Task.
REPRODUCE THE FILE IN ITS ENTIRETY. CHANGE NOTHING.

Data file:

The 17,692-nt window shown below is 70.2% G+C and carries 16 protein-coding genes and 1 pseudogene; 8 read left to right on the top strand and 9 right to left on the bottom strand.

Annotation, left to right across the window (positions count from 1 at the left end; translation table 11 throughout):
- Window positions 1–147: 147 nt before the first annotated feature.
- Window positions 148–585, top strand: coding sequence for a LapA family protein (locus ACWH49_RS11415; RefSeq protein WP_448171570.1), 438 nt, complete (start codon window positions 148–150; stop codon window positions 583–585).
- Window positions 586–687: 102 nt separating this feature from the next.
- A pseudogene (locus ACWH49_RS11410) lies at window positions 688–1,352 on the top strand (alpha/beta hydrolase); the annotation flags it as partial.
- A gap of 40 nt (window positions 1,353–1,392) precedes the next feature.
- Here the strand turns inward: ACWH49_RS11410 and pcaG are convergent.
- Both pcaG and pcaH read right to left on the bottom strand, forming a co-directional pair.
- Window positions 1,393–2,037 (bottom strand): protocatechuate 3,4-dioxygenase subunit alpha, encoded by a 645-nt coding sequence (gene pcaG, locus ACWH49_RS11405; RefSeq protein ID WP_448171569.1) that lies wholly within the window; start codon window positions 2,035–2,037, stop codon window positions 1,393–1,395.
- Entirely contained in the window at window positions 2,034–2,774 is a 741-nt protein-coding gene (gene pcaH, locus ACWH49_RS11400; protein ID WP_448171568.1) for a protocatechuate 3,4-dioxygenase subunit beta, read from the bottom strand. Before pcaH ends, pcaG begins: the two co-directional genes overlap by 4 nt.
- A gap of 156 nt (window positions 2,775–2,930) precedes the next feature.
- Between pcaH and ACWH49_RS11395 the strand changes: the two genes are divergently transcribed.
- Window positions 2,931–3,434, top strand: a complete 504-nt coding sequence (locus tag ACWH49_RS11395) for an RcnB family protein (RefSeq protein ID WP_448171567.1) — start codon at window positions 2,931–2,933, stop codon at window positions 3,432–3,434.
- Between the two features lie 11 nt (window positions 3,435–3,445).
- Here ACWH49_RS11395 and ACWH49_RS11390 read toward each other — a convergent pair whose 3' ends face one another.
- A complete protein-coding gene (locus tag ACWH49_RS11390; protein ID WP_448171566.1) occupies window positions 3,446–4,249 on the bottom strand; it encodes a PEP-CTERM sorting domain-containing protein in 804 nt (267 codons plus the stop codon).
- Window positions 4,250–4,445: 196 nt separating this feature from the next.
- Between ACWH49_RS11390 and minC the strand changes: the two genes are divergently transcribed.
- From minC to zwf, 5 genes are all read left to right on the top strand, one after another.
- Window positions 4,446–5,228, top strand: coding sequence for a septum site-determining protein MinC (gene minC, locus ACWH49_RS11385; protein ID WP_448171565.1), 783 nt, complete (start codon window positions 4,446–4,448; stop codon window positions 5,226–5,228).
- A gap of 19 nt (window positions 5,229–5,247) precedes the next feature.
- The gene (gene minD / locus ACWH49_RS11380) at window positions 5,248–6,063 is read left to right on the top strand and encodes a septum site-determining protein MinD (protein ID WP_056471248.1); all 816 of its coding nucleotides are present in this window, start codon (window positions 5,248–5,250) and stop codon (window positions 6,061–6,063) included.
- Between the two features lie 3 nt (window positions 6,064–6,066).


The 17,692-nt window shown below is 70.2% G+C and carries 16 protein-coding genes and 1 pseudogene; 8 read left to right on the top strand and 9 right to left on the bottom strand.

Annotation, left to right across the window (positions count from 1 at the left end; translation table 11 throughout):
- Window positions 1–147: 147 nt before the first annotated feature.
- Window positions 148–585, top strand: coding sequence for a LapA family protein (locus ACWH49_RS11415; RefSeq protein WP_448171570.1), 438 nt, complete (start codon window positions 148–150; stop codon window positions 583–585).
- Window positions 586–687: 102 nt separating this feature from the next.
- A pseudogene (locus ACWH49_RS11410) lies at window positions 688–1,352 on the top strand (alpha/beta hydrolase); the annotation flags it as partial.
- A gap of 40 nt (window positions 1,353–1,392) precedes the next feature.
- Here the strand turns inward: ACWH49_RS11410 and pcaG are convergent.
- Both pcaG and pcaH read right to left on the bottom strand, forming a co-directional pair.
- Window positions 1,393–2,037 (bottom strand): protocatechuate 3,4-dioxygenase subunit alpha, encoded by a 645-nt coding sequence (gene pcaG, locus ACWH49_RS11405; RefSeq protein ID WP_448171569.1) that lies wholly within the window; start codon window positions 2,035–2,037, stop codon window positions 1,393–1,395.
- Entirely contained in the window at window positions 2,034–2,774 is a 741-nt protein-coding gene (gene pcaH, locus ACWH49_RS11400; protein ID WP_448171568.1) for a protocatechuate 3,4-dioxygenase subunit beta, read from the bottom strand. Before pcaH ends, pcaG begins: the two co-directional genes overlap by 4 nt.
- A gap of 156 nt (window positions 2,775–2,930) precedes the next feature.
- Between pcaH and ACWH49_RS11395 the strand changes: the two genes are divergently transcribed.
- Window positions 2,931–3,434, top strand: a complete 504-nt coding sequence (locus tag ACWH49_RS11395) for an RcnB family protein (RefSeq protein ID WP_448171567.1) — start codon at window positions 2,931–2,933, stop codon at window positions 3,432–3,434.
- Between the two features lie 11 nt (window positions 3,435–3,445).
- Here ACWH49_RS11395 and ACWH49_RS11390 read toward each other — a convergent pair whose 3' ends face one another.
- A complete protein-coding gene (locus tag ACWH49_RS11390; protein ID WP_448171566.1) occupies window positions 3,446–4,249 on the bottom strand; it encodes a PEP-CTERM sorting domain-containing protein in 804 nt (267 codons plus the stop codon).
- Window positions 4,250–4,445: 196 nt separating this feature from the next.
- Between ACWH49_RS11390 and minC the strand changes: the two genes are divergently transcribed.
- From minC to zwf, 5 genes are all read left to right on the top strand, one after another.
- Window positions 4,446–5,228, top strand: coding sequence for a septum site-determining protein MinC (gene minC, locus ACWH49_RS11385; protein ID WP_448171565.1), 783 nt, complete (start codon window positions 4,446–4,448; stop codon window positions 5,226–5,228).
- A gap of 19 nt (window positions 5,229–5,247) precedes the next feature.
- The gene (gene minD / locus ACWH49_RS11380) at window positions 5,248–6,063 is read left to right on the top strand and encodes a septum site-determining protein MinD (protein ID WP_056471248.1); all 816 of its coding nucleotides are present in this window, start codon (window positions 5,248–5,250) and stop codon (window positions 6,061–6,063) included.
- Between the two features lie 3 nt (window positions 6,064–6,066).